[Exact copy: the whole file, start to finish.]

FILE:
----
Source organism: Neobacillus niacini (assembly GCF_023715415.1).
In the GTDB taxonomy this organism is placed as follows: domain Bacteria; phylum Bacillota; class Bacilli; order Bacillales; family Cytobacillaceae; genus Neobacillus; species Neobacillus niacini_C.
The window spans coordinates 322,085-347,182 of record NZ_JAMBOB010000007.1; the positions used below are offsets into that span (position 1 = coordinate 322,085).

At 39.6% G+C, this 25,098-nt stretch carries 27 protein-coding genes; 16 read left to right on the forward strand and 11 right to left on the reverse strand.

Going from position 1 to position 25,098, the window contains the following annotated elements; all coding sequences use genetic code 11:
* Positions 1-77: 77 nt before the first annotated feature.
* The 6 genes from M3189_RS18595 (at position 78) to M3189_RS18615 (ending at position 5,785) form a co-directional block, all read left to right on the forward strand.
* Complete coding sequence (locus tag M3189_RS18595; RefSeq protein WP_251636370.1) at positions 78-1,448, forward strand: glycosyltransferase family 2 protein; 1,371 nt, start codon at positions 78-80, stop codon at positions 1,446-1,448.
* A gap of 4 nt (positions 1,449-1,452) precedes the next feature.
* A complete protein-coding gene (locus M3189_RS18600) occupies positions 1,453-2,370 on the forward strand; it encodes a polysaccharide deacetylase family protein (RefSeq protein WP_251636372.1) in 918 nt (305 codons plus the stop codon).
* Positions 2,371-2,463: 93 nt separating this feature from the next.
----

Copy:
Source organism: Neobacillus niacini (assembly GCF_023715415.1).
In the GTDB taxonomy this organism is placed as follows: domain Bacteria; phylum Bacillota; class Bacilli; order Bacillales; family Cytobacillaceae; genus Neobacillus; species Neobacillus niacini_C.
The window spans coordinates 322,085-347,182 of record NZ_JAMBOB010000007.1; the positions used below are offsets into that span (position 1 = coordinate 322,085).

At 39.6% G+C, this 25,098-nt stretch carries 27 protein-coding genes; 16 read left to right on the forward strand and 11 right to left on the reverse strand.

Going from position 1 to position 25,098, the window contains the following annotated elements; all coding sequences use genetic code 11:
* Positions 1-77: 77 nt before the first annotated feature.
* The 6 genes from M3189_RS18595 (at position 78) to M3189_RS18615 (ending at position 5,785) form a co-directional block, all read left to right on the forward strand.
* Complete coding sequence (locus tag M3189_RS18595; RefSeq protein WP_251636370.1) at positions 78-1,448, forward strand: glycosyltransferase family 2 protein; 1,371 nt, start codon at positions 78-80, stop codon at positions 1,446-1,448.
* A gap of 4 nt (positions 1,449-1,452) precedes the next feature.
* A complete protein-coding gene (locus M3189_RS18600) occupies positions 1,453-2,370 on the forward strand; it encodes a polysaccharide deacetylase family protein (RefSeq protein WP_251636372.1) in 918 nt (305 codons plus the stop codon).
* Positions 2,371-2,463: 93 nt separating this feature from the next.